The bars in the chart are showing the difference between the ERA of starters and relievers, plotted against the right axis. A positive difference (bars above the midline) indicates that starters had better ERAs, which was the norm in baseball until about 1950. But, since then, relievers have surpassed starters in ERA (bars below the midline), and not by just a little, with advantages of one quarter of a run or more per game in most seasons since the mid-1970s. That advantage, though, has shrunk to almost nothing over the past three seasons, a trend continuing in 2021 with 4.19 ERA for starters and 4.18 for relievers at the All-Star break. Comparing relievers to starters pitching the 3rd time through the order (see chart below) preserves a bit of an advantage for the relievers but one that has also rapidly declined over the past few seasons (in 2021 at the All-Star break, starters have a 4.30 ERA the third time through the order).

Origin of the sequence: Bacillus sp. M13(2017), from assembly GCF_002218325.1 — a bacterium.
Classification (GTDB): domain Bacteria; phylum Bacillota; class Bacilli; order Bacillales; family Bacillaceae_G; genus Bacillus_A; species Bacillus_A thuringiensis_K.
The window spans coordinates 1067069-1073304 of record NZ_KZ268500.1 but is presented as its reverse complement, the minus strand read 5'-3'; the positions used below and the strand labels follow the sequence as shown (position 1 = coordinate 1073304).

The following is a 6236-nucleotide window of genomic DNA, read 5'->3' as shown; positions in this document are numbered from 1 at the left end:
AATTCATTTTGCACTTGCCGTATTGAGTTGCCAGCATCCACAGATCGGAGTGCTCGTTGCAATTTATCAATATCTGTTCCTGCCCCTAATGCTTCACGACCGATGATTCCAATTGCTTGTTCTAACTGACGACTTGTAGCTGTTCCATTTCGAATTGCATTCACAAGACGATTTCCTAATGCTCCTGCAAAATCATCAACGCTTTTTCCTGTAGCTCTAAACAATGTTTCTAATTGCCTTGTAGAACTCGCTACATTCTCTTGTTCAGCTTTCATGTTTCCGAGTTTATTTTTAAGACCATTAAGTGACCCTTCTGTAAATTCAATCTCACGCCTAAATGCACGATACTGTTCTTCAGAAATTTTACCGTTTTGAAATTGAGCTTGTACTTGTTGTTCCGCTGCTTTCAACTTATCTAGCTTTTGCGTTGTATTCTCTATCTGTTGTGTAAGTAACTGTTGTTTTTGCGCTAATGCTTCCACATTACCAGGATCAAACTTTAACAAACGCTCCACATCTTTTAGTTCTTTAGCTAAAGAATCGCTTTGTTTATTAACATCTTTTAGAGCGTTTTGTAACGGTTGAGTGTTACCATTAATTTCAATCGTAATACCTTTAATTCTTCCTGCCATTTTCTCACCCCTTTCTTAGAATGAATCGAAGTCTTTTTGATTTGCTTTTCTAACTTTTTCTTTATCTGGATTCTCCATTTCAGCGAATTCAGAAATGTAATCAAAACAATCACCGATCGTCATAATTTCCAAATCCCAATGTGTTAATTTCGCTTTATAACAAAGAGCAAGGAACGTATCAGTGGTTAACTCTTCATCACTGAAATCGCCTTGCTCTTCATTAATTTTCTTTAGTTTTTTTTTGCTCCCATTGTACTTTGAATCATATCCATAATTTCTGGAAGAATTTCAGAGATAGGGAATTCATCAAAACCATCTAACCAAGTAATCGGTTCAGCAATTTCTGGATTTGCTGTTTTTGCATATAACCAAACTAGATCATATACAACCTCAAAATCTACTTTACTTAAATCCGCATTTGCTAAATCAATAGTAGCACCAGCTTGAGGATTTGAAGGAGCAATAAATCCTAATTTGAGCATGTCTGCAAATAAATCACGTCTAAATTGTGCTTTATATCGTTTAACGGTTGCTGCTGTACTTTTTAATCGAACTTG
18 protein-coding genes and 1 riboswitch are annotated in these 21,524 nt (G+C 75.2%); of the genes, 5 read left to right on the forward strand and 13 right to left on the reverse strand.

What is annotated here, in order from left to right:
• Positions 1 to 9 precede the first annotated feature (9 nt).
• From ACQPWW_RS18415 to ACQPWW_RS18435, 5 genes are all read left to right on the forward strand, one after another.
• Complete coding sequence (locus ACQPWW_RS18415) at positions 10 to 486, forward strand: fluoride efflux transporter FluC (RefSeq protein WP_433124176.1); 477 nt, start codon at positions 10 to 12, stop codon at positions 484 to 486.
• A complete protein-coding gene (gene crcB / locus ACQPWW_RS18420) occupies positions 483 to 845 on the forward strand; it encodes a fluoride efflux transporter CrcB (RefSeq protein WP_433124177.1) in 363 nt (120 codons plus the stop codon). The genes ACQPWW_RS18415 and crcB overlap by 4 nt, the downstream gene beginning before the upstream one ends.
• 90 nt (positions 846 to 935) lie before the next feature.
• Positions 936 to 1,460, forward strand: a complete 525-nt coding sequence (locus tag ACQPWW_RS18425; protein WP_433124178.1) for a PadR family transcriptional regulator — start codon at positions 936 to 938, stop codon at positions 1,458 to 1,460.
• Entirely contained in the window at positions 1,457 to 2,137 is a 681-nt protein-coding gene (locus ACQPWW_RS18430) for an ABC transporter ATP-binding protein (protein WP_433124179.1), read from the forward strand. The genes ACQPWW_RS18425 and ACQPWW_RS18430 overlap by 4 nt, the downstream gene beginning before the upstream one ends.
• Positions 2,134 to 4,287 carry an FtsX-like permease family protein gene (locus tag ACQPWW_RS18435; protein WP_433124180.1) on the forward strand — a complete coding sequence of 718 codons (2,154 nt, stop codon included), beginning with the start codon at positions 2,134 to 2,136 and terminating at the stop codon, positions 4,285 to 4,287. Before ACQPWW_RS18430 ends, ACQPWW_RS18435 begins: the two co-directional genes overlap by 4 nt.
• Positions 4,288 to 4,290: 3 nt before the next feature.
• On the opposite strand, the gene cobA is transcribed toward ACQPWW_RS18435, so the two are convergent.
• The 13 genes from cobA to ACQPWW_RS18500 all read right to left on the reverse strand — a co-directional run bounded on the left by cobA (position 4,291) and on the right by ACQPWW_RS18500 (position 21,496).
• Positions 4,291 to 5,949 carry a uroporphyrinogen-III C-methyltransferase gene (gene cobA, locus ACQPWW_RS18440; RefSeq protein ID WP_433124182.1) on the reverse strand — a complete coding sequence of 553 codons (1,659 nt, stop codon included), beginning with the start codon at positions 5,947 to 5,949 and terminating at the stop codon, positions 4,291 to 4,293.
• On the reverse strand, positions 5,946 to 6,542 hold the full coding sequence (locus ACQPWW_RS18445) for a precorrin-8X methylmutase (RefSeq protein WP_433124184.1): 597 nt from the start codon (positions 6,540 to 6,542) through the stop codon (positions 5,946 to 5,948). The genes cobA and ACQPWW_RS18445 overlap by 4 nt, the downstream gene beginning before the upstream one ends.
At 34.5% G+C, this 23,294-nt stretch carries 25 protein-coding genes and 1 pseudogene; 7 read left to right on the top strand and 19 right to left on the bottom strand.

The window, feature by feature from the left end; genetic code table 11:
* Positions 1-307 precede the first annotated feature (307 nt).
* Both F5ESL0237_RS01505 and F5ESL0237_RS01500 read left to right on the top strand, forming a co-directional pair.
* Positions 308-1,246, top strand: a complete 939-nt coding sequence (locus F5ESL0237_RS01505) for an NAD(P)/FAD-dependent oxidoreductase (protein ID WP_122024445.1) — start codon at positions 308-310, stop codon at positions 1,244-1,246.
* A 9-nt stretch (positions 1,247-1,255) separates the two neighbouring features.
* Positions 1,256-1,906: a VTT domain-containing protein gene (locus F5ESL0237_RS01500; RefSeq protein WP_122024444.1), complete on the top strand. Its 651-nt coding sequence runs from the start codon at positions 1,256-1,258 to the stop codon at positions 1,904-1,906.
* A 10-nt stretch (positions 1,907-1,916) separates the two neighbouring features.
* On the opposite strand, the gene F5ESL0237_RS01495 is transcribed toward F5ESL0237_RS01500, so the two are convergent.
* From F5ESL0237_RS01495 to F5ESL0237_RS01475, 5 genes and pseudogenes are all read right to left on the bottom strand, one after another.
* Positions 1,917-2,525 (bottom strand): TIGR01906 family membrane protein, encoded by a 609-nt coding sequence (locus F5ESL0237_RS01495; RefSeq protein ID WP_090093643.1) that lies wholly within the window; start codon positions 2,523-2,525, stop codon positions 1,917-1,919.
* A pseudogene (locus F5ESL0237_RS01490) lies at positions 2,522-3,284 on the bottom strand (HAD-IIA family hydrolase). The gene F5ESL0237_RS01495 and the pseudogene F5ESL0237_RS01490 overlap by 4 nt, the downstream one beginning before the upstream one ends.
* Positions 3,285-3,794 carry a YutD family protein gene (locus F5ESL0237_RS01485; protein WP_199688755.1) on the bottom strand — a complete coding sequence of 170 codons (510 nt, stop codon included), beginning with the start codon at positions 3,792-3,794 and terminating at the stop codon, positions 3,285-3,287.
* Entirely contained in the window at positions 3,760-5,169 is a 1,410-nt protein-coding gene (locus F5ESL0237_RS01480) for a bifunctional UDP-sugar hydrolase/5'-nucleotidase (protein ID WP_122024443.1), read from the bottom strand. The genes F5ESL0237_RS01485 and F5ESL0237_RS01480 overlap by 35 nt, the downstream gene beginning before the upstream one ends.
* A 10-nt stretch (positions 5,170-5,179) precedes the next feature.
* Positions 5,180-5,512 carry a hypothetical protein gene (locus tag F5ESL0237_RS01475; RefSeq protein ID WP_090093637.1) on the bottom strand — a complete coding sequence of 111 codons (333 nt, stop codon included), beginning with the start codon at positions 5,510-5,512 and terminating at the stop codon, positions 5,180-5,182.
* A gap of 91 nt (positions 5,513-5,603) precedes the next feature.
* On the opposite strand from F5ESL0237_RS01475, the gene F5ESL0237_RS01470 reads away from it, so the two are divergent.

Part of the recent sudden decline in start length can be attributed to the type of pitchers making those starts. The following charts show statistics for three groups of pitchers:
- Starters: pitchers making starts in 60% or more of games
- Relievers: pitchers appearing in relief in 80% or more of games
- Swingmen: pitchers who do not meet qualification for starters or relievers
The following chart shows percentages of team games started by pitchers in these three categories.
After reaching a peak in 2011 of 93.7% of games started by pitchers classified as Starters (orange line), that proportion declined to only 83.6% of games in 2019. Similarly, pitchers classified as Swingmen (green line) started a record low of 4.7% of games in 2011, then saw that number shoot up to 11.9% of games in 2019. And, starts by Relievers rose from a low of 0.9% of games in 2013 to a high of 4.4% in 2019.
Some of those increased starts by relievers and swingmen in the last few seasons were actually “opener” starts. Adjusting the average IP per start to eliminate distortion from opener starts yields results shown below.
The adjustment above is probably overdone as there were undoubtedly some starts removed that were not intended to be “opener” starts. But, this provides a rough idea of the impact of opener starts on average start length.
While starts by pitchers not classified as starting pitchers has been on the rise in recent years, that hasn’t yet altered to a large extent the underlying trend to greater specialization in pitcher roles that started in the 1960s, as shown below.